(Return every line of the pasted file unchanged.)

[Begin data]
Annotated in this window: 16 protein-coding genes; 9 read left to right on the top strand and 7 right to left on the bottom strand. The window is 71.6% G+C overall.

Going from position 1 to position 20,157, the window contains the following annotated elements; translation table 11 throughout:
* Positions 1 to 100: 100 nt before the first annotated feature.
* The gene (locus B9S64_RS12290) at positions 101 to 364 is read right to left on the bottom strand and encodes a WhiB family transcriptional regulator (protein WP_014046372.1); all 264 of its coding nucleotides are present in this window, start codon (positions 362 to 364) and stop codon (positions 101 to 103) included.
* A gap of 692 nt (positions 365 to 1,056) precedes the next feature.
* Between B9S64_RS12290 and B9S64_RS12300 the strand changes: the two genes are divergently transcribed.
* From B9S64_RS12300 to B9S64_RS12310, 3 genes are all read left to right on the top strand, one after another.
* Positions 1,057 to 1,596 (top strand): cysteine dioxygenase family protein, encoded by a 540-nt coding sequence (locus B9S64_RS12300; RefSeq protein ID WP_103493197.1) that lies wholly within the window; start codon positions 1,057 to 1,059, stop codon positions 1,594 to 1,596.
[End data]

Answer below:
Annotated in this window: 16 protein-coding genes; 9 read left to right on the top strand and 7 right to left on the bottom strand. The window is 71.6% G+C overall.

Going from position 1 to position 20,157, the window contains the following annotated elements; translation table 11 throughout:
* Positions 1 to 100: 100 nt before the first annotated feature.
* The gene (locus B9S64_RS12290) at positions 101 to 364 is read right to left on the bottom strand and encodes a WhiB family transcriptional regulator (protein WP_014046372.1); all 264 of its coding nucleotides are present in this window, start codon (positions 362 to 364) and stop codon (positions 101 to 103) included.
* A gap of 692 nt (positions 365 to 1,056) precedes the next feature.
* Between B9S64_RS12290 and B9S64_RS12300 the strand changes: the two genes are divergently transcribed.
* From B9S64_RS12300 to B9S64_RS12310, 3 genes are all read left to right on the top strand, one after another.
* Positions 1,057 to 1,596 (top strand): cysteine dioxygenase family protein, encoded by a 540-nt coding sequence (locus B9S64_RS12300; RefSeq protein ID WP_103493197.1) that lies wholly within the window; start codon positions 1,057 to 1,059, stop codon positions 1,594 to 1,596.